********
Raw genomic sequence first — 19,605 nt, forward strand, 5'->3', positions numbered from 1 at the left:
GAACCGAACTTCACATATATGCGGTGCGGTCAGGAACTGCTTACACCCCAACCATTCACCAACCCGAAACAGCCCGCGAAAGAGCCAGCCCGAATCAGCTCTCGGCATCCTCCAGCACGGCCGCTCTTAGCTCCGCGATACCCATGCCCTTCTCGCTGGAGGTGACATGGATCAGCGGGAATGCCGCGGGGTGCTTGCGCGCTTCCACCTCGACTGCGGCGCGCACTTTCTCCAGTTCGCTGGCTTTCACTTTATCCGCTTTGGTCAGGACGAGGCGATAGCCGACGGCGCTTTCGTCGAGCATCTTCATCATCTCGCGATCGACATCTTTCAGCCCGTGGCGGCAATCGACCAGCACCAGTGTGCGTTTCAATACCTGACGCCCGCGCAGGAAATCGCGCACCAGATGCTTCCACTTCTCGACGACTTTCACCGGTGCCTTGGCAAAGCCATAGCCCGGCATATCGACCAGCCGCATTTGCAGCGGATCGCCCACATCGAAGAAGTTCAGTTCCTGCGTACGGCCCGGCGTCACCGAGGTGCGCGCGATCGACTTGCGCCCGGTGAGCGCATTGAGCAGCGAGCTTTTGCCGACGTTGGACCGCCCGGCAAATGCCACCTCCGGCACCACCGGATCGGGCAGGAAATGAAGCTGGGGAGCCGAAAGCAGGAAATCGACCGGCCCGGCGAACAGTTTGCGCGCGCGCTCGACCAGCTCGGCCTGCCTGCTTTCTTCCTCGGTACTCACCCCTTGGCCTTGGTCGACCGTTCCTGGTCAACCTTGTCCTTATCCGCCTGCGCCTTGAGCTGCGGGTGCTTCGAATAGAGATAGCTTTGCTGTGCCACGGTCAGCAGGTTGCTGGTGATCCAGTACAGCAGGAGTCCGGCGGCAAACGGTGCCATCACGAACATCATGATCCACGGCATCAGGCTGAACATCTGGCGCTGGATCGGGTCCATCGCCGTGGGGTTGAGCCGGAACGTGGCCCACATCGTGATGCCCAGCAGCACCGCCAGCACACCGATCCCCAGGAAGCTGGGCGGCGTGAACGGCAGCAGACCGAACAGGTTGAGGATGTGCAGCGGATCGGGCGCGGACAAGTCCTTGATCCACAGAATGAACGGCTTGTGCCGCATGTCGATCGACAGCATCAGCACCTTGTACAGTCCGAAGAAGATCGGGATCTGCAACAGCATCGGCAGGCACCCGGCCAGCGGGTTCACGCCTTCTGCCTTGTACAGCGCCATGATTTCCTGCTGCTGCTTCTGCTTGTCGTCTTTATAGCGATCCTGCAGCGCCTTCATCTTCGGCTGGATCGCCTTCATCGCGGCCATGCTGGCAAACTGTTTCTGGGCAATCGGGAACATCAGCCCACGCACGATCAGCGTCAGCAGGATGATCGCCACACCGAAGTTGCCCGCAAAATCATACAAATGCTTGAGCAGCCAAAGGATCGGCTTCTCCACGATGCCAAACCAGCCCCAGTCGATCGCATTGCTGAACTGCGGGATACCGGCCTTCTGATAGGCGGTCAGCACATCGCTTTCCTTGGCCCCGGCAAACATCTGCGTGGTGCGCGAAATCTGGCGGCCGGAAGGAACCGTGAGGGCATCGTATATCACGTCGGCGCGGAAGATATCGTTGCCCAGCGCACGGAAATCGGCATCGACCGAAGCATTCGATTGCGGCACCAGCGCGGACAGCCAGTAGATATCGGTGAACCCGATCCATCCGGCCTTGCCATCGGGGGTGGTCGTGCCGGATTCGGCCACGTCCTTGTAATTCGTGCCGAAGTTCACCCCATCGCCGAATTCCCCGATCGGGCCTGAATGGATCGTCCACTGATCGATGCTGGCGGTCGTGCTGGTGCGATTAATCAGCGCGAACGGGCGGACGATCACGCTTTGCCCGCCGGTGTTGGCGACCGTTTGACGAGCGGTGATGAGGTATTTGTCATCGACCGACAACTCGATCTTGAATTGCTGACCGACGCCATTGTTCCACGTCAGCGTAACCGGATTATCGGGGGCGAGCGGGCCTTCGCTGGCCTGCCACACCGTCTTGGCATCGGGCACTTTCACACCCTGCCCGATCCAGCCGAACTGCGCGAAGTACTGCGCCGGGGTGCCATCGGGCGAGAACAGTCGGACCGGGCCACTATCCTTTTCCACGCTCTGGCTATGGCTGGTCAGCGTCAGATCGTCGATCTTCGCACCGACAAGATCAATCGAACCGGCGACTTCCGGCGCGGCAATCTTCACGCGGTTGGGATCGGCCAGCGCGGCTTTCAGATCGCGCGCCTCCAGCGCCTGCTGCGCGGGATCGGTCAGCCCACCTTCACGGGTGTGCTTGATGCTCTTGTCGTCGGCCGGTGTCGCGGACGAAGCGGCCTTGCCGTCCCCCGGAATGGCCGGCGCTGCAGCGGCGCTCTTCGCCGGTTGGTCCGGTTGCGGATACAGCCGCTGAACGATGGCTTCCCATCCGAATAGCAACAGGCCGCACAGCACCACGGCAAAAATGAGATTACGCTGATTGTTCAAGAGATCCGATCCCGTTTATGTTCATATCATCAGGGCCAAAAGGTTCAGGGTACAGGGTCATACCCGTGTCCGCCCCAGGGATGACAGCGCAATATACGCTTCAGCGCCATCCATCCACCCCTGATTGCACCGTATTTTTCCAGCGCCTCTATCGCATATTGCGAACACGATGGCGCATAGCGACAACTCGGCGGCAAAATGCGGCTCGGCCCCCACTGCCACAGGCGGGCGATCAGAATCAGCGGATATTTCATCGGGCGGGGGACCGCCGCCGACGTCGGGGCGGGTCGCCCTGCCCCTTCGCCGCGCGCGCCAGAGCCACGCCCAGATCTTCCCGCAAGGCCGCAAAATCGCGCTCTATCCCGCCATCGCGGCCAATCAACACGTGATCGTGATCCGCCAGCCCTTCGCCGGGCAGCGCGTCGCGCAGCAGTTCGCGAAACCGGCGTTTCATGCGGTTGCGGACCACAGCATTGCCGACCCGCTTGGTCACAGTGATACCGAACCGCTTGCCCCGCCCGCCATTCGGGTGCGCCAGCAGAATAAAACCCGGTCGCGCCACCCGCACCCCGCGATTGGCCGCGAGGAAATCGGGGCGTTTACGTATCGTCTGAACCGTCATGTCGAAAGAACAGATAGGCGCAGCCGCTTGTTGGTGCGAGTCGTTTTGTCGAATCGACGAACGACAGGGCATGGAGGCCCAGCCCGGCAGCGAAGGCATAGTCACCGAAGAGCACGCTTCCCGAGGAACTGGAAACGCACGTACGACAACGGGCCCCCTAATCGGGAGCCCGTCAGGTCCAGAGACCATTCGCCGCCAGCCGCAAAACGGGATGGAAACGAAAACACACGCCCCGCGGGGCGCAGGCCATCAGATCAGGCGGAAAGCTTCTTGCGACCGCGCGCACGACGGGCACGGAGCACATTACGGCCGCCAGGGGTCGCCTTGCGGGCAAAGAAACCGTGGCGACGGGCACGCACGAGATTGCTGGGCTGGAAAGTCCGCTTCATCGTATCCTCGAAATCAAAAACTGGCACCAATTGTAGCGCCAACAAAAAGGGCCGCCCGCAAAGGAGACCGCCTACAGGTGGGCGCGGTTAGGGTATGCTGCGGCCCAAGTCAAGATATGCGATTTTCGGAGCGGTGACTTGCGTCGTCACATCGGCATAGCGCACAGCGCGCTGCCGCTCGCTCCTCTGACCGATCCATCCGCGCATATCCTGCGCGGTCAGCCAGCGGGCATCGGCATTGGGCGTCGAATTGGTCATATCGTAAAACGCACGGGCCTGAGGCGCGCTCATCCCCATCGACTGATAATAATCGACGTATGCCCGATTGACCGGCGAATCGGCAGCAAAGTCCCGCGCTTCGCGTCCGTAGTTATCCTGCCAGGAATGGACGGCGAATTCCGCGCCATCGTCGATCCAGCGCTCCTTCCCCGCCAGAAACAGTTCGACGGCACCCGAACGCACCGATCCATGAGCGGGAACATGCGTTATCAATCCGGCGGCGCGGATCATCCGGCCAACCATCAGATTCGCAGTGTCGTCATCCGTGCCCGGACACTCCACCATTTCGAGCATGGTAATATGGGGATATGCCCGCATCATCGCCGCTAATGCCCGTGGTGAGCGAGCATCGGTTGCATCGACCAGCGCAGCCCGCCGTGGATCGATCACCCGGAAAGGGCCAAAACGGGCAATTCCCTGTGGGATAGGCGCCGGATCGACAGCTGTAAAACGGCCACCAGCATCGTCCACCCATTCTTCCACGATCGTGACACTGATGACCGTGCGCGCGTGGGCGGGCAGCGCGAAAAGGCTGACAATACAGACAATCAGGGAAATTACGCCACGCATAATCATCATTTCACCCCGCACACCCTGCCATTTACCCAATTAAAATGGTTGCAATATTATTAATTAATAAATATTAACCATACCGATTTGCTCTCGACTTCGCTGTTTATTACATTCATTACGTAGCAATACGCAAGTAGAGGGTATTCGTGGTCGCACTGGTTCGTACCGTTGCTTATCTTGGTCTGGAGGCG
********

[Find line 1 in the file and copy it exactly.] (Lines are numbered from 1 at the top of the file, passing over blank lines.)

Raw genomic sequence first — 19,605 nt, forward strand, 5'->3', positions numbered from 1 at the left: